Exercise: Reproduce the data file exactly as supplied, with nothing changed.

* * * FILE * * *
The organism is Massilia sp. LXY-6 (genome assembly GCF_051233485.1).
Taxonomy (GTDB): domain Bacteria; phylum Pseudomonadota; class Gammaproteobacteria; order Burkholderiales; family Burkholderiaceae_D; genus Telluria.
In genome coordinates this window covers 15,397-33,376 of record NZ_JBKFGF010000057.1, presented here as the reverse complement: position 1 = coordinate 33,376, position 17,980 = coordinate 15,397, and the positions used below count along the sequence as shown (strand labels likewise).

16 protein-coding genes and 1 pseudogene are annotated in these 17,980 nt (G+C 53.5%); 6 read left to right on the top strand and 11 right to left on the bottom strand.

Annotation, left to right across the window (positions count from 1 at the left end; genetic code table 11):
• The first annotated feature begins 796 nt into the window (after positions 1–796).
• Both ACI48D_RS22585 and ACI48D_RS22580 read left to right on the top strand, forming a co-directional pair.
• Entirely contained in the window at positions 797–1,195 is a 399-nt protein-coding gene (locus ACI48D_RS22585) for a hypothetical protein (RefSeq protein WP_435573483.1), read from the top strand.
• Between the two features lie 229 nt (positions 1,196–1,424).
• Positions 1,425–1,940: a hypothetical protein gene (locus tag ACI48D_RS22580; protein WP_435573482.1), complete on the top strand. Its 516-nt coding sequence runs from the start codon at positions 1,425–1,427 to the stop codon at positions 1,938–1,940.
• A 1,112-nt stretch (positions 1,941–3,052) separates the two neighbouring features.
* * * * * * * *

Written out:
The organism is Massilia sp. LXY-6 (genome assembly GCF_051233485.1).
Taxonomy (GTDB): domain Bacteria; phylum Pseudomonadota; class Gammaproteobacteria; order Burkholderiales; family Burkholderiaceae_D; genus Telluria.
In genome coordinates this window covers 15,397-33,376 of record NZ_JBKFGF010000057.1, presented here as the reverse complement: position 1 = coordinate 33,376, position 17,980 = coordinate 15,397, and the positions used below count along the sequence as shown (strand labels likewise).

16 protein-coding genes and 1 pseudogene are annotated in these 17,980 nt (G+C 53.5%); 6 read left to right on the top strand and 11 right to left on the bottom strand.

Annotation, left to right across the window (positions count from 1 at the left end; genetic code table 11):
• The first annotated feature begins 796 nt into the window (after positions 1–796).
• Both ACI48D_RS22585 and ACI48D_RS22580 read left to right on the top strand, forming a co-directional pair.
• Entirely contained in the window at positions 797–1,195 is a 399-nt protein-coding gene (locus ACI48D_RS22585) for a hypothetical protein (RefSeq protein WP_435573483.1), read from the top strand.
• Between the two features lie 229 nt (positions 1,196–1,424).
• Positions 1,425–1,940: a hypothetical protein gene (locus tag ACI48D_RS22580; protein WP_435573482.1), complete on the top strand. Its 516-nt coding sequence runs from the start codon at positions 1,425–1,427 to the stop codon at positions 1,938–1,940.
• A 1,112-nt stretch (positions 1,941–3,052) separates the two neighbouring features.